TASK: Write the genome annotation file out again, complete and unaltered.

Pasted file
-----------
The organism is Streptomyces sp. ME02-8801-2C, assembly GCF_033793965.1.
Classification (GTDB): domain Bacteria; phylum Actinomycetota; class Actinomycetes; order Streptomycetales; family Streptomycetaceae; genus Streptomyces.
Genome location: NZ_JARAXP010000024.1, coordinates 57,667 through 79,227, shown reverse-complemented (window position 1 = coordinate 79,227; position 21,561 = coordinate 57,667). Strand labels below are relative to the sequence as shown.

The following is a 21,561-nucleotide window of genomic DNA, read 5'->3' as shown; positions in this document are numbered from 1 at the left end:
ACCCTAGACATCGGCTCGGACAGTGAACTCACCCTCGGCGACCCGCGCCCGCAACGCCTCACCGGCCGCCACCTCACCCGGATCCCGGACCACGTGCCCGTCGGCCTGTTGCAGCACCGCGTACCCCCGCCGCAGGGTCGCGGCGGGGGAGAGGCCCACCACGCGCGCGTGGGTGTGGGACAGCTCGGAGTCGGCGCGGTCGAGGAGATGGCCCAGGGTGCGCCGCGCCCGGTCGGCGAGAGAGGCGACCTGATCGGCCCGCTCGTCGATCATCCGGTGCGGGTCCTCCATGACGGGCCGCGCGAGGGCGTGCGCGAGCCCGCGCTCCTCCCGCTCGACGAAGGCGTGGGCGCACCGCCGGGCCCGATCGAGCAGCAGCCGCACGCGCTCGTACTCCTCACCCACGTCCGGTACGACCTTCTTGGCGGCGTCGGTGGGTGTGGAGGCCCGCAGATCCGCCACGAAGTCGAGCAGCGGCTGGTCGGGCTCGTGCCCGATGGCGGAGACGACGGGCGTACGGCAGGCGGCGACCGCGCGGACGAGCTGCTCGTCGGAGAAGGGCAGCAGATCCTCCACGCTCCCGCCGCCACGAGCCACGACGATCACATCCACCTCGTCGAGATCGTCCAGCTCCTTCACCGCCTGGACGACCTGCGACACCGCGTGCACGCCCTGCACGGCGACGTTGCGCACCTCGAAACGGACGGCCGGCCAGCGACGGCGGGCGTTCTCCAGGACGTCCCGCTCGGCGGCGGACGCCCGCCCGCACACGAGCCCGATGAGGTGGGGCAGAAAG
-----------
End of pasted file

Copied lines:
The organism is Streptomyces sp. ME02-8801-2C, assembly GCF_033793965.1.
Classification (GTDB): domain Bacteria; phylum Actinomycetota; class Actinomycetes; order Streptomycetales; family Streptomycetaceae; genus Streptomyces.
Genome location: NZ_JARAXP010000024.1, coordinates 57,667 through 79,227, shown reverse-complemented (window position 1 = coordinate 79,227; position 21,561 = coordinate 57,667). Strand labels below are relative to the sequence as shown.

The following is a 21,561-nucleotide window of genomic DNA, read 5'->3' as shown; positions in this document are numbered from 1 at the left end:
ACCCTAGACATCGGCTCGGACAGTGAACTCACCCTCGGCGACCCGCGCCCGCAACGCCTCACCGGCCGCCACCTCACCCGGATCCCGGACCACGTGCCCGTCGGCCTGTTGCAGCACCGCGTACCCCCGCCGCAGGGTCGCGGCGGGGGAGAGGCCCACCACGCGCGCGTGGGTGTGGGACAGCTCGGAGTCGGCGCGGTCGAGGAGATGGCCCAGGGTGCGCCGCGCCCGGTCGGCGAGAGAGGCGACCTGATCGGCCCGCTCGTCGATCATCCGGTGCGGGTCCTCCATGACGGGCCGCGCGAGGGCGTGCGCGAGCCCGCGCTCCTCCCGCTCGACGAAGGCGTGGGCGCACCGCCGGGCCCGATCGAGCAGCAGCCGCACGCGCTCGTACTCCTCACCCACGTCCGGTACGACCTTCTTGGCGGCGTCGGTGGGTGTGGAGGCCCGCAGATCCGCCACGAAGTCGAGCAGCGGCTGGTCGGGCTCGTGCCCGATGGCGGAGACGACGGGCGTACGGCAGGCGGCGACCGCGCGGACGAGCTGCTCGTCGGAGAAGGGCAGCAGATCCTCCACGCTCCCGCCGCCACGAGCCACGACGATCACATCCACCTCGTCGAGATCGTCCAGCTCCTTCACCGCCTGGACGACCTGCGACACCGCGTGCACGCCCTGCACGGCGACGTTGCGCACCTCGAAACGGACGGCCGGCCAGCGACGGCGGGCGTTCTCCAGGACGTCCCGCTCGGCGGCGGACGCCCGCCCGCACACGAGCCCGATGAGGTGGGGCAGAAAG